Are Banks the next Big Data giants?

Conor Colleary
Group Vice President Solution Consulting, Customer Success and Partners

Big Data, a new resource in the Financial Services Industry

Would you store your life savings with Apple or Google? Technically speaking, we can already do so. Yet almost all of us have kept our money with traditional banks and their regulated ecosystem. Despite their faults, we still trust banks – and I believe that offers them a significant opportunity to beat today’s technology giants at their own game, by leveraging on big data.

In the financial sector today, everyone is talking about data – how it is already fast becoming banking’s biggest asset. The main problem that most banks face is one of having too much data: decluttering, structuring, and analyzing 20 to 30 years of databases from legacy systems. Part of our job at Oracle is helping banks get to the point where they can start to leverage data as efficiently and effectively as possible. But the question remains: how could banks use this data? The possibilities go well beyond financial services.

Data as the Key to the  Consumer & New Business Models

With the data that they already possess, banks can potentially advise and guide their customers through major financial decisions. For instance, banks may use a customer’s data to recommend where they might want to buy their property, or how to manage budgets for their renovation. Banks could also connect them with third-party services like utilities, tailored to their needs. In such a scenario, the customer is no longer directly buying a mortgage. They are involved in decisions leading to the building of a home, which is the underlying goal behind why they bought into a mortgage in the first place.

These new digital business models make for an incredibly diverse and rich range of opportunities for banks to break out of their standard sources of revenue. It potentially transforms banks into a data source for financial decisions big and small, from paying for a cup of coffee to starting a new business or job relocation.  This could even mean a future without bank fees – where banks make their money not from their customers’ transactions, but from sourcing their data to other service providers. Banks are in an ideal position to capitalize on this data, given how much of it they already possess – if they can maintain and grow the public’s trust in them.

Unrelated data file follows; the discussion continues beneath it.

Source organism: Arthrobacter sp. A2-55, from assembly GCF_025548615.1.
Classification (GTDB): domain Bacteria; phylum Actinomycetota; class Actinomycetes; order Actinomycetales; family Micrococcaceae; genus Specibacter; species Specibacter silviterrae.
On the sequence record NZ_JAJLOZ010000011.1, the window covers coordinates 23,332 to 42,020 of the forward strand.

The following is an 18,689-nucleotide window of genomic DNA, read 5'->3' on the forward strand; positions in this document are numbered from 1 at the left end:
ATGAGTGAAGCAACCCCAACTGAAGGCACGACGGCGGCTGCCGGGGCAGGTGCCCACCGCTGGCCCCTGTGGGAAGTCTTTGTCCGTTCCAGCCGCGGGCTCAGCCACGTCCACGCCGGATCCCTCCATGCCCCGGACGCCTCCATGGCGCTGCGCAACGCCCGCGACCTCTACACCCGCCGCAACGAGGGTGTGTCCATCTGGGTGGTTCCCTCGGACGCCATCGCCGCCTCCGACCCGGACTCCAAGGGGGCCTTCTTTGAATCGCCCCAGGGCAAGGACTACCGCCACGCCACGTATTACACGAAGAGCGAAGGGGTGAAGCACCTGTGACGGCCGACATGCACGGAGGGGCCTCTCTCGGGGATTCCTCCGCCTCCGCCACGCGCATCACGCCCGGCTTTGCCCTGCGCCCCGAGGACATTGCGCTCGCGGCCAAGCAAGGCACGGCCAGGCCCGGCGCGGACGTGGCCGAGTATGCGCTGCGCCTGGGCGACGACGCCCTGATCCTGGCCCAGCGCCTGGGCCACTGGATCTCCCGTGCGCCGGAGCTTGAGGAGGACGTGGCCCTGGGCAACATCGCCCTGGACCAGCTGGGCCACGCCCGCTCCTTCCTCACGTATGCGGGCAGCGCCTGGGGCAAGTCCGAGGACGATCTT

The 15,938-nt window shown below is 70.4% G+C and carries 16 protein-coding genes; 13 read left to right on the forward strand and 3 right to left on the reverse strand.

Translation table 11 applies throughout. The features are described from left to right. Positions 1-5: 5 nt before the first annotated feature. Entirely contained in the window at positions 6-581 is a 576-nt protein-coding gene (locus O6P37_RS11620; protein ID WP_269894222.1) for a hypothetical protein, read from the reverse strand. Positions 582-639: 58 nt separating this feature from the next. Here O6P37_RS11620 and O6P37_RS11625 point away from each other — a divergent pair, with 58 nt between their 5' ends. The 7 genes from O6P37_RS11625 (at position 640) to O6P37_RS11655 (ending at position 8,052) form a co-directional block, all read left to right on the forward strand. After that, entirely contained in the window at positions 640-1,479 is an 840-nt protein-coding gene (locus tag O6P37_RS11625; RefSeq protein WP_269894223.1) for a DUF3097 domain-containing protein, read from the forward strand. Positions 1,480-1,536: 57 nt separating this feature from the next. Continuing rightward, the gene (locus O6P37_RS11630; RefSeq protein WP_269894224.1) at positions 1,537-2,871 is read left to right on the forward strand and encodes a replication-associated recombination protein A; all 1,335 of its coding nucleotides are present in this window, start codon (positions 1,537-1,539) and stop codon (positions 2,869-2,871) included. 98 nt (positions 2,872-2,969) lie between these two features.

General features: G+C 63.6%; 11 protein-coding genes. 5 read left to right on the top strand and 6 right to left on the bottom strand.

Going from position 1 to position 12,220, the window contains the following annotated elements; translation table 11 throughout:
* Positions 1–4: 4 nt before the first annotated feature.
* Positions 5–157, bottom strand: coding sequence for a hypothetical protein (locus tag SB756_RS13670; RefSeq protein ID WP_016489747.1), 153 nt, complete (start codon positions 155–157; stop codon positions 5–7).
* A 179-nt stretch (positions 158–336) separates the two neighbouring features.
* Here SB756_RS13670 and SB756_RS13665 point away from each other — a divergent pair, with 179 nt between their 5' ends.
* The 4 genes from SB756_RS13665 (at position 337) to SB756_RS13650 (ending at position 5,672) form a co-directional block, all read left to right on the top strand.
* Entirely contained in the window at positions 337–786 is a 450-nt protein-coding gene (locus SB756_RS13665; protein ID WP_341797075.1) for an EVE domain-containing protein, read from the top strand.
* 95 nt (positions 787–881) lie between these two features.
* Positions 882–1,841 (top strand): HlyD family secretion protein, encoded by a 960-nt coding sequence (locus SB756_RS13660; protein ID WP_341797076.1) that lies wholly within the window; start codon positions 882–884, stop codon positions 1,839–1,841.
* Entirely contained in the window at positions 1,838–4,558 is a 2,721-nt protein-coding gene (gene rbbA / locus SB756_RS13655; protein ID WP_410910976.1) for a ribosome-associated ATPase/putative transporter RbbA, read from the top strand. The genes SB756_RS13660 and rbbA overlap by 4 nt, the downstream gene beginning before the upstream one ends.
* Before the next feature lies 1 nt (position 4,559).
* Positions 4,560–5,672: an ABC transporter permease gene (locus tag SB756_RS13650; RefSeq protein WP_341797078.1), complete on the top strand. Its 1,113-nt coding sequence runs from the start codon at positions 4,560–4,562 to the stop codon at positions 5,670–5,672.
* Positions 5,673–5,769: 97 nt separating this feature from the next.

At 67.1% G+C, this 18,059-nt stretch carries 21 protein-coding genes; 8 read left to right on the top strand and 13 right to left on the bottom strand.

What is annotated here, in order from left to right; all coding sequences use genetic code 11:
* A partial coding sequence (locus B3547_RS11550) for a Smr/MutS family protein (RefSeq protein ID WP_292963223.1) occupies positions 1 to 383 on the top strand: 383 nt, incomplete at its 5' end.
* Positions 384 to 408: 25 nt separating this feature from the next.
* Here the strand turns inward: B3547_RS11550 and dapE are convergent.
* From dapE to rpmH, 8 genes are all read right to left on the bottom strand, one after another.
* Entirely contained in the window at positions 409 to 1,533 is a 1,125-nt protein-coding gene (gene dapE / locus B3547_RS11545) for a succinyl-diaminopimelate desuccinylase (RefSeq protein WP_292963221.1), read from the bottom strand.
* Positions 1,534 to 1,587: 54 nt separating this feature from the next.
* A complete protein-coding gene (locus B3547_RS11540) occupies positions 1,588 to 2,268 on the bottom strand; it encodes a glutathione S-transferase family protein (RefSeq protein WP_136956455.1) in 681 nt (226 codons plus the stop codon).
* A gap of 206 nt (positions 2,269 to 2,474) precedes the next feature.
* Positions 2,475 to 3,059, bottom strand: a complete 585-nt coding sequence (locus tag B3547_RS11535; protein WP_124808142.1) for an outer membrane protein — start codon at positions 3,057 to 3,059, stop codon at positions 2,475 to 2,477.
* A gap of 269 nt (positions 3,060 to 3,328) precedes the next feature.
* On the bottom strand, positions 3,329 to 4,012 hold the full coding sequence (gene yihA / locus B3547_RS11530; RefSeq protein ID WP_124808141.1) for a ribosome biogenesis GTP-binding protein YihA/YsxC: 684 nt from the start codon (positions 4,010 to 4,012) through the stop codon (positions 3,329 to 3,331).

From broker to advisor

To date, banks have done well in this regard. Most consumers, at least in the developed world, trust the diligence and scale of the banking sector to hold onto their money, rather than doing so on an individual level (by, say, hiding it under their mattress). The same principle of trust can and should readily extend to their data, and arguably more sensitive commodity than money is. This is where today’s technology giants have struggled, rocked by scandals over misuses of consumer data and a lack of transparency in its collection. Banks, within their tight sphere of regulatory scrutiny, have far fewer issues in that regard.

To become Big Data giants, however, I expect banks will have to change how consumers trust them. At present, banking customers have what I would call transactional trust in banks. Customers believe that after putting money in an account, it will be accessible anytime, anywhere, with minimal risk involved. Advisory trust – where a customer relies implicitly on banks’ recommendation and turns to banks as the first source of counsel in their decision-making process – is still sorely lacking. Even in the corporate and B2B space, most institutions treat banks more as financiers or capital providers, rather than close counselors whose interests align with theirs.

How can banks cultivate that advisory trust? By acting as trustworthy advisors. If Banks can harness customer data to understand and develop appropriate digital business models, consumers’ perceptions will start to change. Trust will begin to grow. Transparency about how data is used – by both banks and third-parties – and constant attention to compliance will be critical to how those business models develop. But from what I see, banks already have the fundamentals to become Big Data leaders in place. All banks need are an open, hungry attitude to develop new services beyond the financial, and the right technology in place for managing vast volumes of data, to awaken the giant within.

Banks around the world are already starting to rouse themselves to the prospect of using Big Data to earn back customers’ trust. What occupies your top priority for data and analytics within your organization – and to what extent has it become the new currency of your business model?

Talk to Conor Colleary

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